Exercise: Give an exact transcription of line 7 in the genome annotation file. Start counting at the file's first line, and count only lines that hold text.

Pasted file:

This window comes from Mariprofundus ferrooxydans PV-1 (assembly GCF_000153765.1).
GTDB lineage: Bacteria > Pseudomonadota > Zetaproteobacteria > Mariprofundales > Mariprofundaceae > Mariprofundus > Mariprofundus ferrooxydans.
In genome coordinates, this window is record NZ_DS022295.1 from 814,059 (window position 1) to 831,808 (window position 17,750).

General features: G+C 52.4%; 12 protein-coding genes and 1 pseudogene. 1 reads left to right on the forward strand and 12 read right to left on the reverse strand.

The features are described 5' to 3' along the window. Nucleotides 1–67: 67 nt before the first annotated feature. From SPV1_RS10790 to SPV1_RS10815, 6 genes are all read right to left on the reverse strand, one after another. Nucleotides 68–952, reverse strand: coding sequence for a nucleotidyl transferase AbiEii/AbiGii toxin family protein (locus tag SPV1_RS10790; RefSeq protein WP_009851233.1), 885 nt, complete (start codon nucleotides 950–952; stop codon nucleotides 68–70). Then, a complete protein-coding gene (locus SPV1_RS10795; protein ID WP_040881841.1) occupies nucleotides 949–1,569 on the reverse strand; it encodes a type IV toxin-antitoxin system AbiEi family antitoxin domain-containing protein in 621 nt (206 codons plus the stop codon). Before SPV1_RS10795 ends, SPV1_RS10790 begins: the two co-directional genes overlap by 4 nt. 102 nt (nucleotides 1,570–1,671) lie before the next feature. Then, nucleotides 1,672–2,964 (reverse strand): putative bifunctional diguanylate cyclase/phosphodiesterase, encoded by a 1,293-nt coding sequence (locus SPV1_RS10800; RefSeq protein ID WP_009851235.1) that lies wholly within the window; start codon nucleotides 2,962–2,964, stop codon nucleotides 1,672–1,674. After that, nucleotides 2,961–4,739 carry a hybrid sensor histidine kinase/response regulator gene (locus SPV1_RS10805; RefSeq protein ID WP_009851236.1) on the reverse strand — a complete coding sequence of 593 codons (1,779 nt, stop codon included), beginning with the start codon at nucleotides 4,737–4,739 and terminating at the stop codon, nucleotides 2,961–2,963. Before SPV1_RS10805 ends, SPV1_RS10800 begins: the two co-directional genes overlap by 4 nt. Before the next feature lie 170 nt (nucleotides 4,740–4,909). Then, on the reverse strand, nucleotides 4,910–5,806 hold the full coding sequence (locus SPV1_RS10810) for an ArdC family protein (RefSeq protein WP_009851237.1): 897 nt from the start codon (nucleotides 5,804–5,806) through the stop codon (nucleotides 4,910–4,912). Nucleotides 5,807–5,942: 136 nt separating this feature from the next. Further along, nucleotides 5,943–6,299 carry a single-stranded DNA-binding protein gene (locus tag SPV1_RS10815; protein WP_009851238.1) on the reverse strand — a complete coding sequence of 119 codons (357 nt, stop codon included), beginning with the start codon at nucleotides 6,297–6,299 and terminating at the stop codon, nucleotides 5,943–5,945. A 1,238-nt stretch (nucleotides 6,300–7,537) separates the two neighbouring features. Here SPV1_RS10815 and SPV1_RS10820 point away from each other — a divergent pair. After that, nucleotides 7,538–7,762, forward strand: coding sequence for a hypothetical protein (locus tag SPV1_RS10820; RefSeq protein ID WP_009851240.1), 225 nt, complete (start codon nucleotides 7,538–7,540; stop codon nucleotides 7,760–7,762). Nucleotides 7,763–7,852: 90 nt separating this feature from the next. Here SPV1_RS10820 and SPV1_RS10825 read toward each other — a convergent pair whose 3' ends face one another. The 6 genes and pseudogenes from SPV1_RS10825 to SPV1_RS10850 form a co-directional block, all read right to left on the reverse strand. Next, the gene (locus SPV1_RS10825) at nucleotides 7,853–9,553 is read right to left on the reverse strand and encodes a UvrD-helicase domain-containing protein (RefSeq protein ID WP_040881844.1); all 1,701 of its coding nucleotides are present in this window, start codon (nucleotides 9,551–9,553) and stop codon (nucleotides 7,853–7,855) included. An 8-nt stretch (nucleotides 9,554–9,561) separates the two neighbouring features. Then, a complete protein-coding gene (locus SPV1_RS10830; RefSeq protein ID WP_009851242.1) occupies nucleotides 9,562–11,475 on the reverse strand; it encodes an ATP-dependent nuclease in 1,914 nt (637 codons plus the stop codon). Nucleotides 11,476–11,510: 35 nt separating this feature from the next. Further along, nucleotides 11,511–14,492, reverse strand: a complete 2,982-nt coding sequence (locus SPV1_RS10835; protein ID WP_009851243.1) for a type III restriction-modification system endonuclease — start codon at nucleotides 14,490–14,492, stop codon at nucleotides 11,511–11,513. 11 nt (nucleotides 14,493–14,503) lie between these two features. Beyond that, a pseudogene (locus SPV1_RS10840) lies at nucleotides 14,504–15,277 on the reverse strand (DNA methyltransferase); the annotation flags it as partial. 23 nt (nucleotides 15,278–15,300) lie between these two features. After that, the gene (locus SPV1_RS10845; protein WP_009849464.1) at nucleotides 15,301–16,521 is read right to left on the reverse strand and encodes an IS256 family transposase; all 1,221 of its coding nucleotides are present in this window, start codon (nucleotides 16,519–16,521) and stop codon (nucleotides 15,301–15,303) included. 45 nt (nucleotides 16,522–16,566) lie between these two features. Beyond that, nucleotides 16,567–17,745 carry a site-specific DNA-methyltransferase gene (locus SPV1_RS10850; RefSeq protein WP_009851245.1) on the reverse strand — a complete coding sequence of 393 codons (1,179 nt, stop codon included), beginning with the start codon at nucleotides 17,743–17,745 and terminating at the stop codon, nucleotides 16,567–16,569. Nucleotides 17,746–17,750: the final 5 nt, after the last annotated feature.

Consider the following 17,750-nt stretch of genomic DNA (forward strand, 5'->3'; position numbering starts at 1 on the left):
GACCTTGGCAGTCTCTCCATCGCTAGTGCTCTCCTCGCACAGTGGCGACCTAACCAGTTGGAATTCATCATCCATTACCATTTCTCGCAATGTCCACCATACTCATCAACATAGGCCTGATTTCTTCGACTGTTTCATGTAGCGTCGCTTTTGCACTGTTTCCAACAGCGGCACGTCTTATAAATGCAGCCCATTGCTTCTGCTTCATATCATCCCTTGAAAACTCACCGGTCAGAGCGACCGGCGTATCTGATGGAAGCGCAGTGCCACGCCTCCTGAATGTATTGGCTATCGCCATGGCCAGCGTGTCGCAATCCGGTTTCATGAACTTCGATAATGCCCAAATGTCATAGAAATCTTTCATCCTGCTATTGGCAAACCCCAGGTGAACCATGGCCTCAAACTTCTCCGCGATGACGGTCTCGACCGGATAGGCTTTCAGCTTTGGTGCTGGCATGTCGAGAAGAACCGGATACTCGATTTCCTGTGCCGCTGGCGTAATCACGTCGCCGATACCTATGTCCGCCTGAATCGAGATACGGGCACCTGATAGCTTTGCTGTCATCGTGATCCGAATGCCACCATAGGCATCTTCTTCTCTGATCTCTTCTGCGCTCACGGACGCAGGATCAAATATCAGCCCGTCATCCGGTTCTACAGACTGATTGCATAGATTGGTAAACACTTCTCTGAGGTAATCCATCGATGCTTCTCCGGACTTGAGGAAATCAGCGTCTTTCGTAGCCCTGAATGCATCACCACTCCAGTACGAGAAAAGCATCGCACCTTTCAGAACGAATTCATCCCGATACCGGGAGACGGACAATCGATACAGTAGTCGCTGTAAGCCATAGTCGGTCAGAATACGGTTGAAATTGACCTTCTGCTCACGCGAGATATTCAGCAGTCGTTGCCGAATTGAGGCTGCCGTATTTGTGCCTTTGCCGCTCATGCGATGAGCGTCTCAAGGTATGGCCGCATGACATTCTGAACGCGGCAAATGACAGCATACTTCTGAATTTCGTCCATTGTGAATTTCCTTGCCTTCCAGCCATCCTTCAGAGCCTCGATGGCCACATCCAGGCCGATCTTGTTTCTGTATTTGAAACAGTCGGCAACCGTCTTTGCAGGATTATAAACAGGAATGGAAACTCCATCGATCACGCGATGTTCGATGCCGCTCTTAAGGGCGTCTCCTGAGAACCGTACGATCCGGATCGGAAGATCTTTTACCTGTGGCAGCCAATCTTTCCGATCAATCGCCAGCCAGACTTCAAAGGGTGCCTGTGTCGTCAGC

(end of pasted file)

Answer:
GACCTTGGCAGTCTCTCCATCGCTAGTGCTCTCCTCGCACAGTGGCGACCTAACCAGTTGGAATTCATCATCCATTACCATTTCTCGCAATGTCCACCATACTCATCAACATAGGCCTGATTTCTTCGACTGTTTCATGTAGCGTCGCTTTTGCACTGTTTCCAACAGCGGCACGTCTTATAAATGCAGCCCATTGCTTCTGCTTCATATCATCCCTTGAAAACTCACCGGTCAGAGCGACCGGCGTATCTGATGGAAGCGCAGTGCCACGCCTCCTGAATGTATTGGCTATCGCCATGGCCAGCGTGTCGCAATCCGGTTTCATGAACTTCGATAATGCCCAAATGTCATAGAAATCTTTCATCCTGCTATTGGCAAACCCCAGGTGAACCATGGCCTCAAACTTCTCCGCGATGACGGTCTCGACCGGATAGGCTTTCAGCTTTGGTGCTGGCATGTCGAGAAGAACCGGATACTCGATTTCCTGTGCCGCTGGCGTAATCACGTCGCCGATACCTATGTCCGCCTGAATCGAGATACGGGCACCTGATAGCTTTGCTGTCATCGTGATCCGAATGCCACCATAGGCATCTTCTTCTCTGATCTCTTCTGCGCTCACGGACGCAGGATCAAATATCAGCCCGTCATCCGGTTCTACAGACTGATTGCATAGATTGGTAAACACTTCTCTGAGGTAATCCATCGATGCTTCTCCGGACTTGAGGAAATCAGCGTCTTTCGTAGCCCTGAATGCATCACCACTCCAGTACGAGAAAAGCATCGCACCTTTCAGAACGAATTCATCCCGATACCGGGAGACGGACAATCGATACAGTAGTCGCTGTAAGCCATAGTCGGTCAGAATACGGTTGAAATTGACCTTCTGCTCACGCGAGATATTCAGCAGTCGTTGCCGAATTGAGGCTGCCGTATTTGTGCCTTTGCCGCTCATGCGATGAGCGTCTCAAGGTATGGCCGCATGACATTCTGAACGCGGCAAATGACAGCATACTTCTGAATTTCGTCCATTGTGAATTTCCTTGCCTTCCAGCCATCCTTCAGAGCCTCGATGGCCACATCCAGGCCGATCTTGTTTCTGTATTTGAAACAGTCGGCAACCGTCTTTGCAGGATTATAAACAGGAATGGAAACTCCATCGATCACGCGATGTTCGATGCCGCTCTTAAGGGCGTCTCCTGAGAACCGTACGATCCGGATCGGAAGATCTTTTACCTGTGGCAGCCAATCTTTCCGATCAATCGCCAGCCAGACTTCAAAGGGTGCCTGTGTCGTCAGC